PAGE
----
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Is Small Business Saturday Underachieving? Yes.

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Awareness and support of the Small Business Saturday initiative continues to grow each year. According to a press release, an estimated 112 million consumers reported shopping at small businesses this past Saturday, a 13% increase versus 2015. This is great progress, but there is evidence to suggest participation could be stronger.

While 72% of U.S. consumers are aware of the day, only 112 million consumers or about 43% of the adult population actively participated. Why is 29% of the population aware of the day but not shopping small? Lacking digital efficacy among small and medium-sized businesses (SMBs) may be a factor.

Compare the 112 million participants with the 154 million who shopped on Black Friday this year. The 42 million gap between participants of the two shopping holidays could be a function of stronger awareness of Black Friday, but also because of the robust marketing efforts of large brands.

Regardless, when we look at the latest research regarding SMB marketing, we can see that stronger digital efforts could drive more Small Business Saturday purchases.

A recent study by Brandmuscle found that 56% of local retailers haven’t claimed their Google My Business (GMB) listing. Given Google’s prominence on the path to purchase, experts from all areas of the digital marketing ecosystem regard this as one of the most fundamental and necessary digital components for any local business. Furthermore, just 33% have claimed their Yelp listing, 21% on Yahoo and 19% on YP.com.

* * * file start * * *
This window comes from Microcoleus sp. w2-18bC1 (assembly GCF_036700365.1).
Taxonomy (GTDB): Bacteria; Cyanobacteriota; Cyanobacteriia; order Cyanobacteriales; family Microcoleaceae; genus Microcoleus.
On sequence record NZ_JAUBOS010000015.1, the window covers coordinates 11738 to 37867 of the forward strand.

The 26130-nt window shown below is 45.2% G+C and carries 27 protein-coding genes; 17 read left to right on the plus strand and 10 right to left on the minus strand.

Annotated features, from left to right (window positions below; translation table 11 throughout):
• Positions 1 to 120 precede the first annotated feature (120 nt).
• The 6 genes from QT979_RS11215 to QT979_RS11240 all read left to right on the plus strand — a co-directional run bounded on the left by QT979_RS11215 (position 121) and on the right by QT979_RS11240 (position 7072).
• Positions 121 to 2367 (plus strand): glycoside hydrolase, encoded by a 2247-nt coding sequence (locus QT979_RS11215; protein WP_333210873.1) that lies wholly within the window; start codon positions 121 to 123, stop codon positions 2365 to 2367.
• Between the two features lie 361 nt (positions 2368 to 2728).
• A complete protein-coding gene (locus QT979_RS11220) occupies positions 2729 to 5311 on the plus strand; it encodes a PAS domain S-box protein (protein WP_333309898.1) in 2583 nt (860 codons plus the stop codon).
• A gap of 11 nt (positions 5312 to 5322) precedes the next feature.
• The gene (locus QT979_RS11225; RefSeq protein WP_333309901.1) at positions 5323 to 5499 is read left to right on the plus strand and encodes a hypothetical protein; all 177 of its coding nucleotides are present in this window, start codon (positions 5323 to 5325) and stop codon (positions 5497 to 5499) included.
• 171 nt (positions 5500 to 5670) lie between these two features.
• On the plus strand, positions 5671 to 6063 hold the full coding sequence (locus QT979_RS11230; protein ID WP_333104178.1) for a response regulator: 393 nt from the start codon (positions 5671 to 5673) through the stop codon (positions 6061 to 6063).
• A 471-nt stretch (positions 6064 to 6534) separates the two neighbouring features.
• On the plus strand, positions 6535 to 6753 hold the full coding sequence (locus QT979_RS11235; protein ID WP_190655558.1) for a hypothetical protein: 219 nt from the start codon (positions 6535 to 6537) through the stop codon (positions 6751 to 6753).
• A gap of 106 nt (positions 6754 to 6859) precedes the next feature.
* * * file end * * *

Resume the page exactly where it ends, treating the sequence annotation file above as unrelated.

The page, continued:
In addition to the opportunity with listing management, there are still a significant number of SMBs that don’t have websites, as much as 50% or 60% according to some estimates. Of those with websites, roughly one-third (34%) are “unsatisfied” with the amount of business they generate. Just 9% said they are “definitely satisfied.”

The website issue has been intensified by the need for mobile-friendly experiences. According to a survey, 92% of local business owners, regardless of age, believe their mobile device is essential to running their business. Yet only 6% said that mobile is a primary marketing channel in terms of dollars spent.

The result of all of this is missed opportunities for SMBs. Without claimed listings on prominent local search sites, local businesses aren’t found in relevant searches. Without an up-to-date website that works well on mobile devices, consumers will overlook these businesses.

Pointing to deficient digital strategies as the reason for lacking participation of Small Business Saturday assumes that consumers aware of the day are potential buyers, which of course isn’t the case. However, taking the Black Friday example, promoting offers, deals and discounts via email, websites, social media, etc., has the power to bring consumers into the purchase funnel.

Digital marketing for local businesses is more complex than listings and websites, but if these businesses don’t get these right then it is an uphill battle to attract new customers. Though Small Business Saturday helps generate interest in shopping local, if a business can’t be found or isn’t working to attract “ready-to-buy” consumers, these events only go so far.

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